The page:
Traditional holidays are awfully dull. These, though, sound a lot more fun: special days of celebration, merriment and more dedicated to some of the biggest music artists in the world. From Kurt Cobain and David Bowie to Biggie Smalls and Bruce Springsteen, here are 20 artists who’ve got their own special day-long celebrations.
David Bowie and Foo Fighters were recently awarded their very own ‘days’. A slot in the annual calendar where they’re always celebrated. There are two towns that have honoured Kurt Cobain with dedicated days: both Aberdeen and Hoquiam, in Washington, hold 24-hour celebrations of the late Nirvana frontman. Aberdeen’s is on February 20, while Hoquiam’s is on April 10.
Reggae legend Bob Marley‘s birthday is remembered each year in Toronto, when citizens gather on February 6. Toronto’s Controversial Mayor Rob Ford said of the annual shindig: “Bob Marley became one of the greatest ambassadors of peace the world has seen. He used music to tear down the walls of apartheid and promoted African unity, culture and world peace both at home and internationally.”
It isn’t just the dearly departed who have their own special days, though: in 2012, Las Vegas declared that January 2 would be Deadmau5 Day to mark the DJ’s residency at Vegas’s XS Nightclub.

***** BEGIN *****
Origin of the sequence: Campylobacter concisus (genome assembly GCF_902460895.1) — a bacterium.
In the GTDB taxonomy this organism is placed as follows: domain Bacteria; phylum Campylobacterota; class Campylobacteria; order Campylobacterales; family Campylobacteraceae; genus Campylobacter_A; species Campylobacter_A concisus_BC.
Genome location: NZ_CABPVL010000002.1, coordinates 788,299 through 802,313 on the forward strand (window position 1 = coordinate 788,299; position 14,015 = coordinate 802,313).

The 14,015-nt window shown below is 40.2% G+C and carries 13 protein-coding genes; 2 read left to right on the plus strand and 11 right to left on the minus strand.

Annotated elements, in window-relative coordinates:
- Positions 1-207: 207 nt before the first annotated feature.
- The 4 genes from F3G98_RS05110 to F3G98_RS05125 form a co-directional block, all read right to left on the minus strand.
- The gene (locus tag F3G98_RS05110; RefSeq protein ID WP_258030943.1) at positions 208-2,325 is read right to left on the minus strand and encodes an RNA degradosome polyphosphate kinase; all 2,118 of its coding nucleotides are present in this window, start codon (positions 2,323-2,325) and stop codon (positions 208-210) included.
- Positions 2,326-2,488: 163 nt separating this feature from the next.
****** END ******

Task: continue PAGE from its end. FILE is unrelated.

Milwaukee doffed their collective caps to favourite son Justin Vernon, aka Bon Iver, back in 2011. Announcing that July 22 would be Bon Iver day, Mayor Tom Barrett said: “Bon Iver’s music embraces Justin Vernon’s Wisconsin heritage. He has become an international ambassador for both Milwaukee and Wisconsin, while they travel across the world playing music and interact with national media.”
“It’s cool to be cool in other places, but when your hometown embraces you, it makes you feel really good,” said Wiz Khalifa after learning that his native Pittsburgh dedicated December 12 to the rapper back in 2012.
Heaven knows how they celebrate this one: on February 3, 2012, Las Vegas Mayor Carolyn Goodman declared that the day would be given over to honouring rock’n’roll hellraisers Motley Crue. The group played a residency in Vegas that month, at the legendary Hard Rock Hotel venue.
In Lowell, MA, October 25 is known as Sammy Hagar Day. And this was or a good cause, too: the Hagar Family Foundation made a contribution of $5,000 to the local food bank, The Merrimack Valley Food Bank.
Now here’s a novel way to garner electoral favour: NYC mayoral candidate Scott Stringer tried to get on voters’ good sides by holding Justin Bieber Day in June 2012. “Let’s just say I’m looking forward to ‘Believe’,” quipped Stringer after Bieber launched the album in Manhattan – he also got a nice shiny plaque for his efforts.
Given his stupendously lengthy back catalogue, one day wouldn’t suffice for Bob Dylan, would it? Which is why his hometown of Hibbing, Minnesota hold the annual Dylan Days shindig: a weekend which includes bus tours, public talks and photo exhibitions.